Several other non-airworthy airframes at
Zhukovsky are probably beyond repair.

33

Mission profile
The Tu-160 was designed as a multimode bomber for both intercontinental
and theater-level missions. In its primary
intercontinental mission as a strategic
cruise missile carrier, the Tu-160 flies at
Mach 0.77 and an altitude of 11,00012,000m to attain its maximum range
of 12,300km (7,643 miles) with six cruise
missiles range can be extended
through the use of aerial refueling.
When operated at the theater level,
the aircraft can penetrate enemy air
defenses flying at a speed of 2,000km/h
(1,243mph) at high altitude, or 1,030km/h

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TYPE REPORT | Tu-160 BLACKJACK

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(640mph) at low level with automatic


terrain-following.
The US Air Forces B-1B Lancer and the
Tu-160 have many common features: both
aircraft have a blended fuselage/wing
center section and variable-geometry
wing. The arrangement of the fuselage
interior is also similar, with tandem
armament bays, as well as four engines
installed in two nacelles below the wing
roots. Both aircraft share the same,
cruciform empennage. However, the
differences are significant, too. First, the
Tu-160 is much larger than the B-1B. The
wing of the Tu-160 (angles, aspect ratio
and pivoting point) resembles that of the
Tu-22M, rather than the Lancer. Capable
of reaching Mach 1.2 at high altitude, the
B-1B is a near-supersonic aircraft; while the
Tu-160 has adjustable air intakes designed
for Mach 2.0 flight, the B-1Bs intakes
are fixed.
The Tu-160s weapons are carried
exclusively inside the fuselage in two
tandem weapons bays, each 11.28m (37ft)
long, 1.92m (6ft 4in) wide and 2.4m (7ft
10in) deep. Basic armament for strategic
missions comprises six (or a maximum
of 12) Raduga Kh-55SM (AS-15 Kent)
long-range subsonic cruise missiles.

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These are installed on one (or two)


six-round MKU65U (izdeliye 9A829K2)
rotary launchers, one in each of the bays.
Alternative air-defense suppression
armament comprises up to 24 Raduga
Kh-15 (AS-16 Kickback) short-range Mach
5 attack missiles on four short MKU6-1U
(9A827K2) revolving drum launchers fitted
in tandem pairs in each bay.
From around 2003, the Tu-160 was
adapted to use non-nuclear Kh-555
missiles, these being conversions of older,
nuclear Kh-55s. In around 2011-12 the
bombers began to be adapted to use
the new nuclear Kh-102 and non-nuclear
Kh101 missiles; the nuclear version can
attain a maximum range of 5,000km
(3,107 miles) while the conventional
missile carries a heavier warhead and less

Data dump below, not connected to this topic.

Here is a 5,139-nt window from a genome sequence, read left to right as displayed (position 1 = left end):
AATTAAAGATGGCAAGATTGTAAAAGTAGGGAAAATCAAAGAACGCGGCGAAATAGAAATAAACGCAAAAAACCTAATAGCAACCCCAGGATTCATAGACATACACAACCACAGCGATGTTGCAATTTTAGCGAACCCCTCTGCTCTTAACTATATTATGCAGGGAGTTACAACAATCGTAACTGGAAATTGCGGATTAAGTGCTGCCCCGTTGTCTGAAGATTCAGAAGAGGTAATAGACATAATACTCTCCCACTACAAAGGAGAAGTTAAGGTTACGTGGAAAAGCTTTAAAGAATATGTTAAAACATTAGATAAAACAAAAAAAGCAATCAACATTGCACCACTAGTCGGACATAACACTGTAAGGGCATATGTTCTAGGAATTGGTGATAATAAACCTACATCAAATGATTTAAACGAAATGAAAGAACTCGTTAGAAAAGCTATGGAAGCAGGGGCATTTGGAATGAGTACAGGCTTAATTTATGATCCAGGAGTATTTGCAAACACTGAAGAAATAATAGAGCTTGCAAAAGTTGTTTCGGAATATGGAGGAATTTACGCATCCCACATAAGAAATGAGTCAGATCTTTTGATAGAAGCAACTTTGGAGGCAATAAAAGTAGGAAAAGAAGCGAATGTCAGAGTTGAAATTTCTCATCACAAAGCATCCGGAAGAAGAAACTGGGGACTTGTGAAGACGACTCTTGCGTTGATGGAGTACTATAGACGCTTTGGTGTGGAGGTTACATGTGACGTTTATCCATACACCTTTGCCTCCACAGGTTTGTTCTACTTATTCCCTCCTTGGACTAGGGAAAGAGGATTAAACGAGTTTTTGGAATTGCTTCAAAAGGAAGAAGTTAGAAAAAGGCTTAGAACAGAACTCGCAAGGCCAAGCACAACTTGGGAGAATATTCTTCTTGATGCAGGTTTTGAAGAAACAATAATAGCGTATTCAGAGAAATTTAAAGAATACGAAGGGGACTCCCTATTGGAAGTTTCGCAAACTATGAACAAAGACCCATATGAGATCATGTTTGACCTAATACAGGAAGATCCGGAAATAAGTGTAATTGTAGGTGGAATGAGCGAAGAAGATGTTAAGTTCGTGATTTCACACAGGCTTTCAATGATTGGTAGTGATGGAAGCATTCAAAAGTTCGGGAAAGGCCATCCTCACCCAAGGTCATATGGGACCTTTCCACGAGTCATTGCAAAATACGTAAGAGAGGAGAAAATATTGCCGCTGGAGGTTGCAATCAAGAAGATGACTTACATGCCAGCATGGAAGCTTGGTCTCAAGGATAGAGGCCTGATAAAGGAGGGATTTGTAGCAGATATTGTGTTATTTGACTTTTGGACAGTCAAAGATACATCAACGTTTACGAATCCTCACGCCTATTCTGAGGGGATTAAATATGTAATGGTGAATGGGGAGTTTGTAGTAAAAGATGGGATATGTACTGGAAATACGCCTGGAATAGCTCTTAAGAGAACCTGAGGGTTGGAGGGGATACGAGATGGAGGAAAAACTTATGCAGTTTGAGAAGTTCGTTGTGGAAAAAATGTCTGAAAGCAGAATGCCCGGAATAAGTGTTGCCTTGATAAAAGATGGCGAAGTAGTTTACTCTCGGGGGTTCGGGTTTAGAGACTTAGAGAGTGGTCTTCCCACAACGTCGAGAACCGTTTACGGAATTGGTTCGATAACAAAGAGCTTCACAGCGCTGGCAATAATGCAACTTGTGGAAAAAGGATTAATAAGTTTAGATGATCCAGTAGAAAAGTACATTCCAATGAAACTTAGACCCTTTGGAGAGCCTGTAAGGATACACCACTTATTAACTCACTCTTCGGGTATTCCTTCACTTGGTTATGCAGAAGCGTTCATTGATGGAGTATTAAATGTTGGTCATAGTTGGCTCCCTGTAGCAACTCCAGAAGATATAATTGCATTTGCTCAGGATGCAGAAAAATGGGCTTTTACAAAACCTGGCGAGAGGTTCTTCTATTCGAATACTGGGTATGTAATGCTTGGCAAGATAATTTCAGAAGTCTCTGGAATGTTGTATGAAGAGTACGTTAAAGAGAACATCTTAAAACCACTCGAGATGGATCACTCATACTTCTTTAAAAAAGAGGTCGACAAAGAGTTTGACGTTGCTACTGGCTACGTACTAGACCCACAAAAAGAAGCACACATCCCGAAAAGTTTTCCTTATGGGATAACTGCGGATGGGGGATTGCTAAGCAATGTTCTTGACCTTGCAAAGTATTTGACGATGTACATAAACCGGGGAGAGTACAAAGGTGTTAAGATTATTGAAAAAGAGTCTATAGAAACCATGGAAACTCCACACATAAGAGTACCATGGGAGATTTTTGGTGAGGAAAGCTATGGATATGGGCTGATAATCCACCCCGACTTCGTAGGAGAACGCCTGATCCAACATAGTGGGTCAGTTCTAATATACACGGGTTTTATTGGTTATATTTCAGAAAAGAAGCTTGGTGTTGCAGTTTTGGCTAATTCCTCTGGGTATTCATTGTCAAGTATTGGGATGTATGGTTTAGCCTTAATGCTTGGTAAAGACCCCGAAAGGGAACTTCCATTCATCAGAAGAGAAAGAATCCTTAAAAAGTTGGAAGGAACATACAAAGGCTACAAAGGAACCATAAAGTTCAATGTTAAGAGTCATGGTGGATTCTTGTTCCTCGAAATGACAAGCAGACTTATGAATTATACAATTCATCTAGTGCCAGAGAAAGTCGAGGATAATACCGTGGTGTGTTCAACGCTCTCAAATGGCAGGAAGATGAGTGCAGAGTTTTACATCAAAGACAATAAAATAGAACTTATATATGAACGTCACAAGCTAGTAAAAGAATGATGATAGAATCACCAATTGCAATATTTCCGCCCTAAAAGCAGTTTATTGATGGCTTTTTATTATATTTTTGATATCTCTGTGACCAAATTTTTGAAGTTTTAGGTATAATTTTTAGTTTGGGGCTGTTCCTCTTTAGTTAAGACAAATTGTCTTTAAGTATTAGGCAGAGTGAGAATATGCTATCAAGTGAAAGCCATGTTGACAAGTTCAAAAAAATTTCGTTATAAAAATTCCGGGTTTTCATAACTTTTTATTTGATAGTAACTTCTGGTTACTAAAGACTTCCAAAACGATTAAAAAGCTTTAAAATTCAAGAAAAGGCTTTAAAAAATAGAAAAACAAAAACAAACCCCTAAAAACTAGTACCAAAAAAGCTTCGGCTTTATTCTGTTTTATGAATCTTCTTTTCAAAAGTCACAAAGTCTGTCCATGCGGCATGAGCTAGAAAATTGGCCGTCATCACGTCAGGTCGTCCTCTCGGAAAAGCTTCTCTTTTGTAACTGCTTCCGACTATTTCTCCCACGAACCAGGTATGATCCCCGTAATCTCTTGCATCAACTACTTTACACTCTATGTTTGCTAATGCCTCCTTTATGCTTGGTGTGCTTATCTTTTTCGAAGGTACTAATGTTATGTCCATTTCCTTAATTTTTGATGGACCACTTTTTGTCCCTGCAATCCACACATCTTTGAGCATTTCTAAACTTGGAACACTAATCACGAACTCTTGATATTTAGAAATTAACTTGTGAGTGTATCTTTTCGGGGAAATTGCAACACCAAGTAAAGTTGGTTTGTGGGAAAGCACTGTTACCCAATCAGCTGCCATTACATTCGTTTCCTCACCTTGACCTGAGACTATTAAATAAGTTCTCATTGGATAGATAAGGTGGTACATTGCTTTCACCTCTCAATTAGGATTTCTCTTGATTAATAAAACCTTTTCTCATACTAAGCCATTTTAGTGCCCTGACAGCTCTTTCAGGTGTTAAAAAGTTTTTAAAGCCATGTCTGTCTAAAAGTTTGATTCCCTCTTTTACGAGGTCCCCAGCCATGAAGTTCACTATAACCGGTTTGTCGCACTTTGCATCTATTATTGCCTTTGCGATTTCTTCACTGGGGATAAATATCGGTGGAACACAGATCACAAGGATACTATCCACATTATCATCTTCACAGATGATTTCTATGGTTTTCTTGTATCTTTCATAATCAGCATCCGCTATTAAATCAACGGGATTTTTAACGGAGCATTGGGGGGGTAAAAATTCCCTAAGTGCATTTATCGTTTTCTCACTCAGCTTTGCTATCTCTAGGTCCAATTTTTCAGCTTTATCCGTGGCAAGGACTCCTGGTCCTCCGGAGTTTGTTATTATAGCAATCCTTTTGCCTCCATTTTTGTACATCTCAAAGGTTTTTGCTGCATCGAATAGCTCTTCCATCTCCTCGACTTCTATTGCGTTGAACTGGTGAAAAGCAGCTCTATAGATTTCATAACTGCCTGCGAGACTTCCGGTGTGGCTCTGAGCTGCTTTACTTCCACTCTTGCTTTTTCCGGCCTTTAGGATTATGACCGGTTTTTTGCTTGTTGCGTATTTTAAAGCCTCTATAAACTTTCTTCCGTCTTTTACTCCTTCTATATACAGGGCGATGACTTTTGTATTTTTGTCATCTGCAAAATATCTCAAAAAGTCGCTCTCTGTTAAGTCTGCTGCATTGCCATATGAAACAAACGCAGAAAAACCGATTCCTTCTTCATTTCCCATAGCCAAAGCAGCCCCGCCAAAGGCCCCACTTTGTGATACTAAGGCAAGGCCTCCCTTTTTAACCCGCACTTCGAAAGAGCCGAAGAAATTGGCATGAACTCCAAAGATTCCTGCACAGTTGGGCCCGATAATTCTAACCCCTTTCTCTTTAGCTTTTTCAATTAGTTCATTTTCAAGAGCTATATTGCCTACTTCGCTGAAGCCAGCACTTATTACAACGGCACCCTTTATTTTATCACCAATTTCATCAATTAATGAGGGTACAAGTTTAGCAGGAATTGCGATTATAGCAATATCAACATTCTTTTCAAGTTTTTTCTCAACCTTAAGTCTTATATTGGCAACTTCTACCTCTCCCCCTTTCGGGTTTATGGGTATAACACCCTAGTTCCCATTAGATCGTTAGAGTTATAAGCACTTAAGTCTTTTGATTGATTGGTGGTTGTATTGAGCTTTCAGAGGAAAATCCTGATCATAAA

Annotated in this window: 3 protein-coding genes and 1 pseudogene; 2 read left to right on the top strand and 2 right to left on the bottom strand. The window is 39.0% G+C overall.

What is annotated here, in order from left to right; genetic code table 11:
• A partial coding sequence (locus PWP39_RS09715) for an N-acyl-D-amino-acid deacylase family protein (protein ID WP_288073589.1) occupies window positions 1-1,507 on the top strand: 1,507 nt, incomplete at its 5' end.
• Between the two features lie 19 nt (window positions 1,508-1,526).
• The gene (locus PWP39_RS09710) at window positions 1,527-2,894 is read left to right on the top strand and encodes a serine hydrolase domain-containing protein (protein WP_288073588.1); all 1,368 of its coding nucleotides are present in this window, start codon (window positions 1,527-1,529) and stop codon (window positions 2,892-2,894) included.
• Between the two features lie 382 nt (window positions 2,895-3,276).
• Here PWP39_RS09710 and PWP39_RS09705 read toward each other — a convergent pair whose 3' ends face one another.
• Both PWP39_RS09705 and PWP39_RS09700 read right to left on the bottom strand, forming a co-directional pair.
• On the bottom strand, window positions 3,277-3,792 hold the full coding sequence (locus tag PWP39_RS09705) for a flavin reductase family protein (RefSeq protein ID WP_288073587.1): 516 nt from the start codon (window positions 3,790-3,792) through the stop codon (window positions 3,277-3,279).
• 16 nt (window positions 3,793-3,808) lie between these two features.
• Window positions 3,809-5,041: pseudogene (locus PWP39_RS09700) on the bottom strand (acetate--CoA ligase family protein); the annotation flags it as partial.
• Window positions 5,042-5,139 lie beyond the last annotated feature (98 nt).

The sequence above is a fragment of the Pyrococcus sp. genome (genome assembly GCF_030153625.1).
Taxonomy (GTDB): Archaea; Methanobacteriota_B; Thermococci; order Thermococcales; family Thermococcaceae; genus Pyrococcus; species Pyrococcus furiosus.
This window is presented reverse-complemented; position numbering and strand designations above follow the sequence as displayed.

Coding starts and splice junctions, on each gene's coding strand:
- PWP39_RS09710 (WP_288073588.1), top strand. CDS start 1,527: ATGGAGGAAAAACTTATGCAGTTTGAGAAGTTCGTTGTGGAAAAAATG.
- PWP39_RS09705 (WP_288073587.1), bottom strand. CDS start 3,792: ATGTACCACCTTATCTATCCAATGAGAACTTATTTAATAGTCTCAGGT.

fuel, having a range of 4,000km (2,485
miles). The Kh-101/102 is 1.4m (4.6ft)
longer and 1,000kg (2,205lb) heavier than
the Kh-55SM. As a result, it was necessary
to develop the new, stronger 9A-829K3
six-round rotary launcher for the Tu-160s
armament bay. Reportedly, as of late
2015 around five Tu-160s were capable of
carrying Kh-101 and Kh-102 missiles.
The aircraft has a Buk-K (beech)
targeting/navigation suite developed

by the Elektroavtomatika company,


controlled by eight Orbita-20 computers.
This provides for semi-automatic flight
to the missiles launch area, preparation
and launch of the missiles, and return
to base. The Leninets Obzor-K (izdeliye
U008) navigation/attack radar and
Sopka (hill) terrain-following radar are
installed in the nose, while the OPB-18
TV/optical bombsight is located in a
fairing under the nose. The Sprut-SM
(octopus) missile initialization and launch
system is designed to control the use
of cruise missiles. The SVVI-70 pre-flight
data management system, coupled with
Russian strategic aviations Sigma mission
planning system, was introduced in the
second half of the 2000s. The aircraft is
equipped with the K-042K astro-inertial
long-range navigation system that plots its
current position on the map, the GLONASS
satellite positioning system (used for the
first time in Russia on the Tu-160), ARK-22
radio direction finders, DISS-7 Doppler
radar, long-range radio navigation
system, Kvitok instrument landing system,
SVS2ts-4 air data system, and other items.
Cockpit instrumentation is conventional.
The L232 Baikal self-defense system
combines Ogonyok (light) infra-red and

This image:
The Tu-160s
maximum range
of 12,300km
(7,643 miles)
with six cruise
missiles can
be extended
through the
use of aerial
refueling, as
seen here in a
demonstration
with an Il-78
tanker.
Piotr Butowski
Right top to
bottom: The two
Blackjack pilots
use fighter-style
control columns,
with the cockpit
retaining its
original layout.
Piotr Butowski
A Tu-160 flies
over Red Square
escorted by a
pair of MiG-31s.
Piotr Butowski

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Tu-160 BLACKJACK | TYPE REPORT

35

Kiparis (cypress) radar warning sensors,


SPS-171/SPS-172 Geran-1DU/-2DU and
AG-56 Sevan radar jammers, and APP-50
chaff/flare dispensers (in total, 24 threeround launchers), all of which are located
in the fuselage tail cone.

Walk-round
The Tu-160 is a four-engined, all-metal,